Check the element for signs of heating and if it is still cold then it may be defective. Disconnect the power and then remove the back panel. First check the wires as they may have become loose or corroded. If the element appears to be fine visually, test it for continuity with a multi-meter. If the element is burned or no longer has continuity, it will need to be replaced. If the element is ok then you will need to check the bake circuit to determine the cause. This involves live voltage checks and should only be performed by qualified persons. Components to check include fuses, if the range is equipped, and stove control thermostat or electronic control.
Surface Burner: Surface burners are typically either a coil type, solid type or a ribbon coil as used in smooth top ranges. All of these consist of a heating wire that uses electric current to produce heat. Coil type elements can be checked for continuity by removing them from the terminal block and testing them with a multi-meter.
You should also inspect the terminal ends for signs of heat damage or corrosion, and if present, you should replace the terminal block or receptacle at the same time. You will need to remove power from the range to change the terminal block. Solid elements and smooth top elements require raising or removing the main top to gain access. You will need to remove power from the range before lifting the main top. Continuity can then be checked with a multi-meter, once you have removed the wires from the element terminals.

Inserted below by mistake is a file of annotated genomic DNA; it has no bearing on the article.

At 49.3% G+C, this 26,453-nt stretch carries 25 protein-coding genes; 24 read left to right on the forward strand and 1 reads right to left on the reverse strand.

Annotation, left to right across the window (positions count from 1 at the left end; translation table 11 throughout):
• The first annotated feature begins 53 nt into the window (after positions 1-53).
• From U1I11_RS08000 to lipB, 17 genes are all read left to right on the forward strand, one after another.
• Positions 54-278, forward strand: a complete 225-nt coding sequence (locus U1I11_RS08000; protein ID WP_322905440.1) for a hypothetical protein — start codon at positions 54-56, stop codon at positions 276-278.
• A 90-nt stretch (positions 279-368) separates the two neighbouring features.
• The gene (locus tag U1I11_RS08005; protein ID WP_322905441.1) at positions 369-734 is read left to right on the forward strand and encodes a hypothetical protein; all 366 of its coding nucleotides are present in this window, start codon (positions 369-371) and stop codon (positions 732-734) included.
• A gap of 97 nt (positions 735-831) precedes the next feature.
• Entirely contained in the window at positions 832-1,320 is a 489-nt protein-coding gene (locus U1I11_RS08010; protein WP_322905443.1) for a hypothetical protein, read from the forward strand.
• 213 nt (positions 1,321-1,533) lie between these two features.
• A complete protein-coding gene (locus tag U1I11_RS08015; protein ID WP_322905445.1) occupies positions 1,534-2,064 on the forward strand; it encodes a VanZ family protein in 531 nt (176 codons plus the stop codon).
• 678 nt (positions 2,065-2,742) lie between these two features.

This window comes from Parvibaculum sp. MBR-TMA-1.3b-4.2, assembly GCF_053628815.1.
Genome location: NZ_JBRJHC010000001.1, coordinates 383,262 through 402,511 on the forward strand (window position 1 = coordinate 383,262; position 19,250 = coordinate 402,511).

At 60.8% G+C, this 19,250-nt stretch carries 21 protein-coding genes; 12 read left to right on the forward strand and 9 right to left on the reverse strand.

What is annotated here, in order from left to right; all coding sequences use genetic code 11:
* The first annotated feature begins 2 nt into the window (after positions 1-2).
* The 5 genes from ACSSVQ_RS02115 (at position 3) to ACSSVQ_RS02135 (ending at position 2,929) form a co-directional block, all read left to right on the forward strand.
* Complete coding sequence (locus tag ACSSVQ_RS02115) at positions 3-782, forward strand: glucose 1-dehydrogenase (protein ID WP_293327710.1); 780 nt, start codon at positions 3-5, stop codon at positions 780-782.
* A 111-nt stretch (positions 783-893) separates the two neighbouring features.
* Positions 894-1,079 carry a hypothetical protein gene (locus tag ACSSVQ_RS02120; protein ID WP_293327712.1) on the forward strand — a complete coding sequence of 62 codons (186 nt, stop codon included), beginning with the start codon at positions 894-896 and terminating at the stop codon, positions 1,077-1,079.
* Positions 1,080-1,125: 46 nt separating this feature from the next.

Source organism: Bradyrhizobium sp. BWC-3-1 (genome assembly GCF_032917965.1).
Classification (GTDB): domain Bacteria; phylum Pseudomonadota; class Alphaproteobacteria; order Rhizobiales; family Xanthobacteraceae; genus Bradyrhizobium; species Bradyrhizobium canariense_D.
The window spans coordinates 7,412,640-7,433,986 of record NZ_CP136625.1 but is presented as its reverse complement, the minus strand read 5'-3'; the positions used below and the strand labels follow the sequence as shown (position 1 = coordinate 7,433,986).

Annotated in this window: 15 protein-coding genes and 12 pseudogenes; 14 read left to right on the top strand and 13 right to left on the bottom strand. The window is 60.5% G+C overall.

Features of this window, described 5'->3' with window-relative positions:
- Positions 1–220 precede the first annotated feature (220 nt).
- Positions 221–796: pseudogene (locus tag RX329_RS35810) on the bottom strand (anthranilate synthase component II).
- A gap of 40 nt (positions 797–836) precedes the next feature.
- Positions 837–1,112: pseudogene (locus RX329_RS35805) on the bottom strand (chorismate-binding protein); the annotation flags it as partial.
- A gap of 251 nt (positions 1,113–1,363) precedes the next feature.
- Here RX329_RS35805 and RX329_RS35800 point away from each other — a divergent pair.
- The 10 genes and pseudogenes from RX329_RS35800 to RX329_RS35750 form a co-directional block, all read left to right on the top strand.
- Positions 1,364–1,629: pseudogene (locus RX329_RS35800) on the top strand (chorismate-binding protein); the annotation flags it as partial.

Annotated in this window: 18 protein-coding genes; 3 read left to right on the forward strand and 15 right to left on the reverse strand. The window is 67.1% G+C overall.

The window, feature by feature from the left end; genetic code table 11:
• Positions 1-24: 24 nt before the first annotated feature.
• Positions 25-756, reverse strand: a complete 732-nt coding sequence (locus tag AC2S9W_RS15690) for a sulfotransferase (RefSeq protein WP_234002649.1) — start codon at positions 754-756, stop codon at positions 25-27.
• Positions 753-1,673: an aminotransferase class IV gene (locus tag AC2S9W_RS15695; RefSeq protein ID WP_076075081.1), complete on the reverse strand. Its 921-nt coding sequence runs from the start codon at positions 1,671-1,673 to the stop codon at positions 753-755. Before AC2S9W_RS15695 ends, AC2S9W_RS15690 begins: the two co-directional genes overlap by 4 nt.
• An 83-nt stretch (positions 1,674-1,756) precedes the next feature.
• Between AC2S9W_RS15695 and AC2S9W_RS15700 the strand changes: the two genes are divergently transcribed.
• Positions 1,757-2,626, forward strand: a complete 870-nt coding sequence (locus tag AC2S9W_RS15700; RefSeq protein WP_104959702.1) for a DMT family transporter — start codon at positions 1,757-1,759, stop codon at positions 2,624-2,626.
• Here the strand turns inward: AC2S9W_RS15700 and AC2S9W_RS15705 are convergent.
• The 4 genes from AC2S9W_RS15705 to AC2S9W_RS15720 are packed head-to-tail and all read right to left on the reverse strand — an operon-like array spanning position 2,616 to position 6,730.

Temperature Sensor: On modern electronic control ranges, the stove temperature sensor is the part that regulates the stove temperature. If it is not working properly it could be the reason why the range or stove won’t start. This part can be found inside the stove on the rear wall near the top. Most modern stoves will display a fault code if the stove sensor is at fault. If you think the sensor may be the issue you can check the resistance with a multi-meter but will need to know the correct resistance of the sensor at room temperature. Remove power from the appliance before performing this test.
Infinite Switch: The infinite switch on the control panel controls the power to each surface element. If you have no heat at an element and the element and terminal block check ok, then you may have a defective infinite switch. Disconnect power to the range and remove the console back panel. Locate the switch and check for overheated wires or faulty terminals first. Test the switch’s contacts for continuity with a multi-meter. If defective, replace the switch. If the infinite switch does not appear to be defective, then you should check for proper voltage to the switch. This is a live high voltage test and should only be performed by qualified persons.